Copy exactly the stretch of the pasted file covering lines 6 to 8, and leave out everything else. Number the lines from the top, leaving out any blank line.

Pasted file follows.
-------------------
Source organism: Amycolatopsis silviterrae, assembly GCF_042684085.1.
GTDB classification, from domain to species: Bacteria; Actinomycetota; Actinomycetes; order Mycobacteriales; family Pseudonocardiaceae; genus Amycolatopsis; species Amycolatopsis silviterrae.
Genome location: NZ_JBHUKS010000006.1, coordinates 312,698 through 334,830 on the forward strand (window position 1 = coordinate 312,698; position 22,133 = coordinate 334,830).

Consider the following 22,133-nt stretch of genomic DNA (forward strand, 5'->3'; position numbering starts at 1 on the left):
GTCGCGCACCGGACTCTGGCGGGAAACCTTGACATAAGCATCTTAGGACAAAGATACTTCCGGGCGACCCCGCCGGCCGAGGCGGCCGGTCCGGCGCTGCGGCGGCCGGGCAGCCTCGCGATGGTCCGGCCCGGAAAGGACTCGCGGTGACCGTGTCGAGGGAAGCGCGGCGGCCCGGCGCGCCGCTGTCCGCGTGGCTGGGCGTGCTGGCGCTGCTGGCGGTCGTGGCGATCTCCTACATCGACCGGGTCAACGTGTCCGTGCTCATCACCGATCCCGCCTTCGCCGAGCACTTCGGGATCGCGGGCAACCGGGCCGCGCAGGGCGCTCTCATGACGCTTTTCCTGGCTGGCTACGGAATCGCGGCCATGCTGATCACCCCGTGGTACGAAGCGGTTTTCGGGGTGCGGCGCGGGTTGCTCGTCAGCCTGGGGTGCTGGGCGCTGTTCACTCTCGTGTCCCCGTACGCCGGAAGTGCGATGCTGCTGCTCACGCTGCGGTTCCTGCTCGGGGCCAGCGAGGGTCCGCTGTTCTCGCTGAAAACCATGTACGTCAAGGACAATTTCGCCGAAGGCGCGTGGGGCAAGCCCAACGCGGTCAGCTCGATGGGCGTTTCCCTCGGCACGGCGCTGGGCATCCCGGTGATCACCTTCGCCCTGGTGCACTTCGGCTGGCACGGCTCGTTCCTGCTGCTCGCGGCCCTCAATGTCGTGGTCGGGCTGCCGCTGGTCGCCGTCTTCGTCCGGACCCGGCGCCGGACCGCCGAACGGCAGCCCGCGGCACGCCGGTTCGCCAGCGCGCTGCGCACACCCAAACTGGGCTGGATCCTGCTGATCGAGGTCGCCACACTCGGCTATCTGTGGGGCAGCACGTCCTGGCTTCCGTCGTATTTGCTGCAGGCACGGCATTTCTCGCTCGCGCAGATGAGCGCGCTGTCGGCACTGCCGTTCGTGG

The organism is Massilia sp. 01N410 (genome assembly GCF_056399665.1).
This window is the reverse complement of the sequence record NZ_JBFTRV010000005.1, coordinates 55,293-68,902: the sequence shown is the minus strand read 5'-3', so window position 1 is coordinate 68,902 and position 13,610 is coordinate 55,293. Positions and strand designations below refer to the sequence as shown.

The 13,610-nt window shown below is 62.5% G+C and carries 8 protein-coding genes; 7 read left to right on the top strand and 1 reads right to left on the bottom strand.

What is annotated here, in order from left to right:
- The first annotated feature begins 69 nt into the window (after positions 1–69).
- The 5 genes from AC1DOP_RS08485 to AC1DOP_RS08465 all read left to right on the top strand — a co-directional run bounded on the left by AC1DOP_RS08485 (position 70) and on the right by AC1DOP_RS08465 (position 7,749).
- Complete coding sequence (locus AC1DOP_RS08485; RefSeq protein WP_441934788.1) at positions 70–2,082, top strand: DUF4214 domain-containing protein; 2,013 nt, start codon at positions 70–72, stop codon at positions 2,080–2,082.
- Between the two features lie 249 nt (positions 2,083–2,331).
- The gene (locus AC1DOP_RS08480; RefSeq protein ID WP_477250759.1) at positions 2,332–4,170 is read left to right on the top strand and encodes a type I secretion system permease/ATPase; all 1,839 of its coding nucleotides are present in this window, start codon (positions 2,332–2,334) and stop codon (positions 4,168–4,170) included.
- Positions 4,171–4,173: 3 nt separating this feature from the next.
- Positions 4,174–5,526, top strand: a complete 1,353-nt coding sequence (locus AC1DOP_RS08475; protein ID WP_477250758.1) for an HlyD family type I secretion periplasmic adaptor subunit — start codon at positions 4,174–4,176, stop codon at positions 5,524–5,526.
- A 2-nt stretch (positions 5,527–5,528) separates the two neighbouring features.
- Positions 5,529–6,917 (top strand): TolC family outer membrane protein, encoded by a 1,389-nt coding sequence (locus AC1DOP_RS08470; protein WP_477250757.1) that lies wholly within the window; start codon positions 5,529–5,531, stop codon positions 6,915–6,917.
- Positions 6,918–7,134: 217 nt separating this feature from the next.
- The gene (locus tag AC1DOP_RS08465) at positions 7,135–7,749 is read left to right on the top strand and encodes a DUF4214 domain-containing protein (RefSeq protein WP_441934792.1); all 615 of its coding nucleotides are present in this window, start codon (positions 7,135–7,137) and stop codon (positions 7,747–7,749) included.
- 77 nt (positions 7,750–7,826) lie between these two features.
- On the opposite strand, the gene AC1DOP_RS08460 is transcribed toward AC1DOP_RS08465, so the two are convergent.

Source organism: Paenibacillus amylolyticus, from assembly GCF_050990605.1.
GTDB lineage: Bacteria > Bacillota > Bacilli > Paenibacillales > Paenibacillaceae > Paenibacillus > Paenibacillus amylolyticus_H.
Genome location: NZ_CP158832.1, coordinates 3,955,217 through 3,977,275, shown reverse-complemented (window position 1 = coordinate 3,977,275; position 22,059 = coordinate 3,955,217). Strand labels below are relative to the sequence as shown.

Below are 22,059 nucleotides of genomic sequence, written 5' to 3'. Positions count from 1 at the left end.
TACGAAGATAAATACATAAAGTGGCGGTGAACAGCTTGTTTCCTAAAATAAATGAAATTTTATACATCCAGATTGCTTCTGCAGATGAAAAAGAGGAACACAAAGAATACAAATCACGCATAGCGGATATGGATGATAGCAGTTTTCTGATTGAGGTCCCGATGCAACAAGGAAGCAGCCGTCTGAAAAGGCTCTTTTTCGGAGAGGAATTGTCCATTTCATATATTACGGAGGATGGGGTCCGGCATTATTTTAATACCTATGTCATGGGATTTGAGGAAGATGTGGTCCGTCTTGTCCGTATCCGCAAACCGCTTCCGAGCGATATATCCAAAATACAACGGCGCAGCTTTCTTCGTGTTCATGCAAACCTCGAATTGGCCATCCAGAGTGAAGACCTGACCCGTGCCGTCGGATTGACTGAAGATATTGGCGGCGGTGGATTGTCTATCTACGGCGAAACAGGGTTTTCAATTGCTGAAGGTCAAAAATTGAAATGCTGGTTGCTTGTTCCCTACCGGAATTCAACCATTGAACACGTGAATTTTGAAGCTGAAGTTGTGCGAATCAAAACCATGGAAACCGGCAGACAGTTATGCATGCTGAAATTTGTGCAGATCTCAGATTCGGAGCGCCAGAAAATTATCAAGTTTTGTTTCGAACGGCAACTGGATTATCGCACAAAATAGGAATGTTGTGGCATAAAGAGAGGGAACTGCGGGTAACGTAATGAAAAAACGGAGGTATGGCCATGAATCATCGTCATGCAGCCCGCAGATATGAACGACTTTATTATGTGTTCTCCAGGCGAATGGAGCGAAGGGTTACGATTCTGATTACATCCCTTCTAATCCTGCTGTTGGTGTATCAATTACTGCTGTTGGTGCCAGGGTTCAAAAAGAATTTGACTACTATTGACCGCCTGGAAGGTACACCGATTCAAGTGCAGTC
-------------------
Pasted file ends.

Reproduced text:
The organism is Massilia sp. 01N410 (genome assembly GCF_056399665.1).
This window is the reverse complement of the sequence record NZ_JBFTRV010000005.1, coordinates 55,293-68,902: the sequence shown is the minus strand read 5'-3', so window position 1 is coordinate 68,902 and position 13,610 is coordinate 55,293. Positions and strand designations below refer to the sequence as shown.

The 13,610-nt window shown below is 62.5% G+C and carries 8 protein-coding genes; 7 read left to right on the top strand and 1 reads right to left on the bottom strand.